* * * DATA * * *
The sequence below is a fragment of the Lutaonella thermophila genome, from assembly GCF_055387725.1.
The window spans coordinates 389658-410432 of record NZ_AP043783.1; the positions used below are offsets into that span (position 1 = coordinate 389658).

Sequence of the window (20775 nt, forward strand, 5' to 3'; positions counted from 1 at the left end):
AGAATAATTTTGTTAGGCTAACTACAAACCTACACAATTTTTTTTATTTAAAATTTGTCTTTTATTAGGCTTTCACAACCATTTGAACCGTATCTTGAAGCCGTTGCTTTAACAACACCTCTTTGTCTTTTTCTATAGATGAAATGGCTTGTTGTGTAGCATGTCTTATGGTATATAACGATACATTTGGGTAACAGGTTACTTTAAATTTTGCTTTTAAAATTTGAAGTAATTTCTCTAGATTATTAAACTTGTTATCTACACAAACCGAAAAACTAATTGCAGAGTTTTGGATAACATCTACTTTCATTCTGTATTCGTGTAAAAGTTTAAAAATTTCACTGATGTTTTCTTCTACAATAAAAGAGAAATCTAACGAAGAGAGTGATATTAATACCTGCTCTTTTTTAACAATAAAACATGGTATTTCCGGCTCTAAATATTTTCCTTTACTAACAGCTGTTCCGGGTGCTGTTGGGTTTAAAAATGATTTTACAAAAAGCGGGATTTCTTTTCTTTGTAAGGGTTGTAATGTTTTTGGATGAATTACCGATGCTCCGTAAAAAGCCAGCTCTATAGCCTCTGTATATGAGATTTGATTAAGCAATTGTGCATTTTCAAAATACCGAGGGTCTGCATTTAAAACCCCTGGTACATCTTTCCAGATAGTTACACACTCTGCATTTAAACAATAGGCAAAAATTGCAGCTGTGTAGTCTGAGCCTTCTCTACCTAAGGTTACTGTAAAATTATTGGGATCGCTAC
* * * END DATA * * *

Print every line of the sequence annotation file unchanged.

The sequence below is a fragment of the Lutaonella thermophila genome, from assembly GCF_055387725.1.
The window spans coordinates 389658-410432 of record NZ_AP043783.1; the positions used below are offsets into that span (position 1 = coordinate 389658).

Sequence of the window (20775 nt, forward strand, 5' to 3'; positions counted from 1 at the left end):
AGAATAATTTTGTTAGGCTAACTACAAACCTACACAATTTTTTTTATTTAAAATTTGTCTTTTATTAGGCTTTCACAACCATTTGAACCGTATCTTGAAGCCGTTGCTTTAACAACACCTCTTTGTCTTTTTCTATAGATGAAATGGCTTGTTGTGTAGCATGTCTTATGGTATATAACGATACATTTGGGTAACAGGTTACTTTAAATTTTGCTTTTAAAATTTGAAGTAATTTCTCTAGATTATTAAACTTGTTATCTACACAAACCGAAAAACTAATTGCAGAGTTTTGGATAACATCTACTTTCATTCTGTATTCGTGTAAAAGTTTAAAAATTTCACTGATGTTTTCTTCTACAATAAAAGAGAAATCTAACGAAGAGAGTGATATTAATACCTGCTCTTTTTTAACAATAAAACATGGTATTTCCGGCTCTAAATATTTTCCTTTACTAACAGCTGTTCCGGGTGCTGTTGGGTTTAAAAATGATTTTACAAAAAGCGGGATTTCTTTTCTTTGTAAGGGTTGTAATGTTTTTGGATGAATTACCGATGCTCCGTAAAAAGCCAGCTCTATAGCCTCTGTATATGAGATTTGATTAAGCAATTGTGCATTTTCAAAATACCGAGGGTCTGCATTTAAAACCCCTGGTACATCTTTCCAGATAGTTACACACTCTGCATTTAAACAATAGGCAAAAATTGCAGCTGTGTAGTCTGAGCCTTCTCTACCTAAGGTTACTGTAAAATTATTGGGATCGCTAC